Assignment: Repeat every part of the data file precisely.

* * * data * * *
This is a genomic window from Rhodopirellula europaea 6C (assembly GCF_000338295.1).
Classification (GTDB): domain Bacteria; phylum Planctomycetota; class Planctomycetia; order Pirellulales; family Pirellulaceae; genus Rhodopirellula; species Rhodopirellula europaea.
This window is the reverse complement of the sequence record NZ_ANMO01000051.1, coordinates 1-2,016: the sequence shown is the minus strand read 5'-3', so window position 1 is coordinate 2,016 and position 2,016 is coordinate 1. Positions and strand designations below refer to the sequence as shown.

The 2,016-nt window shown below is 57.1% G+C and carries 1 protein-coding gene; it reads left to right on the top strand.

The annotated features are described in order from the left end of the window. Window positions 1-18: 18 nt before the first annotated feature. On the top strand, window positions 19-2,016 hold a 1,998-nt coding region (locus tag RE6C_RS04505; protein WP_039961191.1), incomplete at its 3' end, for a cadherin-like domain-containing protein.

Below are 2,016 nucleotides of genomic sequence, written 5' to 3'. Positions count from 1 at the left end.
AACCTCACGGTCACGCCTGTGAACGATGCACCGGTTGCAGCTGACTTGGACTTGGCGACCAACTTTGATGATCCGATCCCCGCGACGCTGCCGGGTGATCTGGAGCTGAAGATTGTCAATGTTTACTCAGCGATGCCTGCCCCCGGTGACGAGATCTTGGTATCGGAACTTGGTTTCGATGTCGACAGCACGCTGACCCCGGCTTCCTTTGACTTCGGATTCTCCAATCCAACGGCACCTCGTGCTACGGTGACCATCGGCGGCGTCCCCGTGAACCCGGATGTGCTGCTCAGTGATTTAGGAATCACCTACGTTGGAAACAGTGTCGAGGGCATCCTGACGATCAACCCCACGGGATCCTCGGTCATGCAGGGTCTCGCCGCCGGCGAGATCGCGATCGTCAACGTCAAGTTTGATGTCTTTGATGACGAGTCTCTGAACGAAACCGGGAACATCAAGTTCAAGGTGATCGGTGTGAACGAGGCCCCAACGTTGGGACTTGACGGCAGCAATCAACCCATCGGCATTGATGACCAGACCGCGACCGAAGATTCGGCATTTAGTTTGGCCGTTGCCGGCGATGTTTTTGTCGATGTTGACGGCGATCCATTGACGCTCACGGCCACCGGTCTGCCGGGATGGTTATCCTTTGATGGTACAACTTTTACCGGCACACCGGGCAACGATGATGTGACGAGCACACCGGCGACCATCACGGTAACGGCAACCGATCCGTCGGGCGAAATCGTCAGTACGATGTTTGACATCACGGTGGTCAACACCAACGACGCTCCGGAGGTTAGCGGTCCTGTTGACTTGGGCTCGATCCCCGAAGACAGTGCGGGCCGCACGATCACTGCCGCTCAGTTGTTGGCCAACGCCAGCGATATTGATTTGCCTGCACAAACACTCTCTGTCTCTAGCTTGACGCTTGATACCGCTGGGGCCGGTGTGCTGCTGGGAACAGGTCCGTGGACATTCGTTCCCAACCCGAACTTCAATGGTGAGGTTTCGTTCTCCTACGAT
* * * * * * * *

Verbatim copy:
This is a genomic window from Rhodopirellula europaea 6C (assembly GCF_000338295.1).
Classification (GTDB): domain Bacteria; phylum Planctomycetota; class Planctomycetia; order Pirellulales; family Pirellulaceae; genus Rhodopirellula; species Rhodopirellula europaea.
This window is the reverse complement of the sequence record NZ_ANMO01000051.1, coordinates 1-2,016: the sequence shown is the minus strand read 5'-3', so window position 1 is coordinate 2,016 and position 2,016 is coordinate 1. Positions and strand designations below refer to the sequence as shown.

The 2,016-nt window shown below is 57.1% G+C and carries 1 protein-coding gene; it reads left to right on the top strand.

The annotated features are described in order from the left end of the window. Window positions 1-18: 18 nt before the first annotated feature. On the top strand, window positions 19-2,016 hold a 1,998-nt coding region (locus tag RE6C_RS04505; protein WP_039961191.1), incomplete at its 3' end, for a cadherin-like domain-containing protein.

Below are 2,016 nucleotides of genomic sequence, written 5' to 3'. Positions count from 1 at the left end.
AACCTCACGGTCACGCCTGTGAACGATGCACCGGTTGCAGCTGACTTGGACTTGGCGACCAACTTTGATGATCCGATCCCCGCGACGCTGCCGGGTGATCTGGAGCTGAAGATTGTCAATGTTTACTCAGCGATGCCTGCCCCCGGTGACGAGATCTTGGTATCGGAACTTGGTTTCGATGTCGACAGCACGCTGACCCCGGCTTCCTTTGACTTCGGATTCTCCAATCCAACGGCACCTCGTGCTACGGTGACCATCGGCGGCGTCCCCGTGAACCCGGATGTGCTGCTCAGTGATTTAGGAATCACCTACGTTGGAAACAGTGTCGAGGGCATCCTGACGATCAACCCCACGGGATCCTCGGTCATGCAGGGTCTCGCCGCCGGCGAGATCGCGATCGTCAACGTCAAGTTTGATGTCTTTGATGACGAGTCTCTGAACGAAACCGGGAACATCAAGTTCAAGGTGATCGGTGTGAACGAGGCCCCAACGTTGGGACTTGACGGCAGCAATCAACCCATCGGCATTGATGACCAGACCGCGACCGAAGATTCGGCATTTAGTTTGGCCGTTGCCGGCGATGTTTTTGTCGATGTTGACGGCGATCCATTGACGCTCACGGCCACCGGTCTGCCGGGATGGTTATCCTTTGATGGTACAACTTTTACCGGCACACCGGGCAACGATGATGTGACGAGCACACCGGCGACCATCACGGTAACGGCAACCGATCCGTCGGGCGAAATCGTCAGTACGATGTTTGACATCACGGTGGTCAACACCAACGACGCTCCGGAGGTTAGCGGTCCTGTTGACTTGGGCTCGATCCCCGAAGACAGTGCGGGCCGCACGATCACTGCCGCTCAGTTGTTGGCCAACGCCAGCGATATTGATTTGCCTGCACAAACACTCTCTGTCTCTAGCTTGACGCTTGATACCGCTGGGGCCGGTGTGCTGCTGGGAACAGGTCCGTGGACATTCGTTCCCAACCCGAACTTCAATGGTGAGGTTTCGTTCTCCTACGAT